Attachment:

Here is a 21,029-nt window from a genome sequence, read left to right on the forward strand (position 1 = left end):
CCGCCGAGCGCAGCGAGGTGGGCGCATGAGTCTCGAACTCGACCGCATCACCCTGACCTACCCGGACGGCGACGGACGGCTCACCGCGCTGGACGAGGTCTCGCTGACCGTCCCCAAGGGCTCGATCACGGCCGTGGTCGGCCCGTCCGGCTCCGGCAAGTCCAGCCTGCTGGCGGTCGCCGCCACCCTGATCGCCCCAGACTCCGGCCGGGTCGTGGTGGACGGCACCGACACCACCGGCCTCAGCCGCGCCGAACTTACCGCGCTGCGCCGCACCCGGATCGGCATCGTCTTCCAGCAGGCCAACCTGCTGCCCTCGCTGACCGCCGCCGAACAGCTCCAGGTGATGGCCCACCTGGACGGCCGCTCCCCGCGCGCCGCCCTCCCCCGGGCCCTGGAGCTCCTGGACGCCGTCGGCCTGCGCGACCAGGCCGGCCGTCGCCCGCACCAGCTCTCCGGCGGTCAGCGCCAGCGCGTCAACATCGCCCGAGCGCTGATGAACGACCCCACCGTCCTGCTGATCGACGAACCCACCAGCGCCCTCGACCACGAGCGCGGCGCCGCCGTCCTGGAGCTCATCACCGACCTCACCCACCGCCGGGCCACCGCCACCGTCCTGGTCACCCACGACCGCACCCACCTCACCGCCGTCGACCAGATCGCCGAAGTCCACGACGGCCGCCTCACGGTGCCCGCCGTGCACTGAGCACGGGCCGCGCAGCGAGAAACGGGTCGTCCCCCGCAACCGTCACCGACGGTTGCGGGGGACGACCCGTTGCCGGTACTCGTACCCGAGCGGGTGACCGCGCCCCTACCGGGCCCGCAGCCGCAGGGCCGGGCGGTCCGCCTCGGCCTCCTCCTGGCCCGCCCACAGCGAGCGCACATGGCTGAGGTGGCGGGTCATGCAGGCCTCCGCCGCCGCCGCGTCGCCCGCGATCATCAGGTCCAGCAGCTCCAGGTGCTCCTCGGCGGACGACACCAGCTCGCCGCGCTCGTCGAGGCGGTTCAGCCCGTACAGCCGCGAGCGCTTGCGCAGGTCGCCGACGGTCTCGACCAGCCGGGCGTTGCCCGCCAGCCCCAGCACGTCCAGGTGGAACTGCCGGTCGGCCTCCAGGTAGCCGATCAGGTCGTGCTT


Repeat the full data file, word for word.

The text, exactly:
Here is a 21,029-nt window from a genome sequence, read left to right on the forward strand (position 1 = left end):
CCGCCGAGCGCAGCGAGGTGGGCGCATGAGTCTCGAACTCGACCGCATCACCCTGACCTACCCGGACGGCGACGGACGGCTCACCGCGCTGGACGAGGTCTCGCTGACCGTCCCCAAGGGCTCGATCACGGCCGTGGTCGGCCCGTCCGGCTCCGGCAAGTCCAGCCTGCTGGCGGTCGCCGCCACCCTGATCGCCCCAGACTCCGGCCGGGTCGTGGTGGACGGCACCGACACCACCGGCCTCAGCCGCGCCGAACTTACCGCGCTGCGCCGCACCCGGATCGGCATCGTCTTCCAGCAGGCCAACCTGCTGCCCTCGCTGACCGCCGCCGAACAGCTCCAGGTGATGGCCCACCTGGACGGCCGCTCCCCGCGCGCCGCCCTCCCCCGGGCCCTGGAGCTCCTGGACGCCGTCGGCCTGCGCGACCAGGCCGGCCGTCGCCCGCACCAGCTCTCCGGCGGTCAGCGCCAGCGCGTCAACATCGCCCGAGCGCTGATGAACGACCCCACCGTCCTGCTGATCGACGAACCCACCAGCGCCCTCGACCACGAGCGCGGCGCCGCCGTCCTGGAGCTCATCACCGACCTCACCCACCGCCGGGCCACCGCCACCGTCCTGGTCACCCACGACCGCACCCACCTCACCGCCGTCGACCAGATCGCCGAAGTCCACGACGGCCGCCTCACGGTGCCCGCCGTGCACTGAGCACGGGCCGCGCAGCGAGAAACGGGTCGTCCCCCGCAACCGTCACCGACGGTTGCGGGGGACGACCCGTTGCCGGTACTCGTACCCGAGCGGGTGACCGCGCCCCTACCGGGCCCGCAGCCGCAGGGCCGGGCGGTCCGCCTCGGCCTCCTCCTGGCCCGCCCACAGCGAGCGCACATGGCTGAGGTGGCGGGTCATGCAGGCCTCCGCCGCCGCCGCGTCGCCCGCGATCATCAGGTCCAGCAGCTCCAGGTGCTCCTCGGCGGACGACACCAGCTCGCCGCGCTCGTCGAGGCGGTTCAGCCCGTACAGCCGCGAGCGCTTGCGCAGGTCGCCGACGGTCTCGACCAGCCGGGCGTTGCCCGCCAGCCCCAGCACGTCCAGGTGGAACTGCCGGTCGGCCTCCAGGTAGCCGATCAGGTCGTGCTT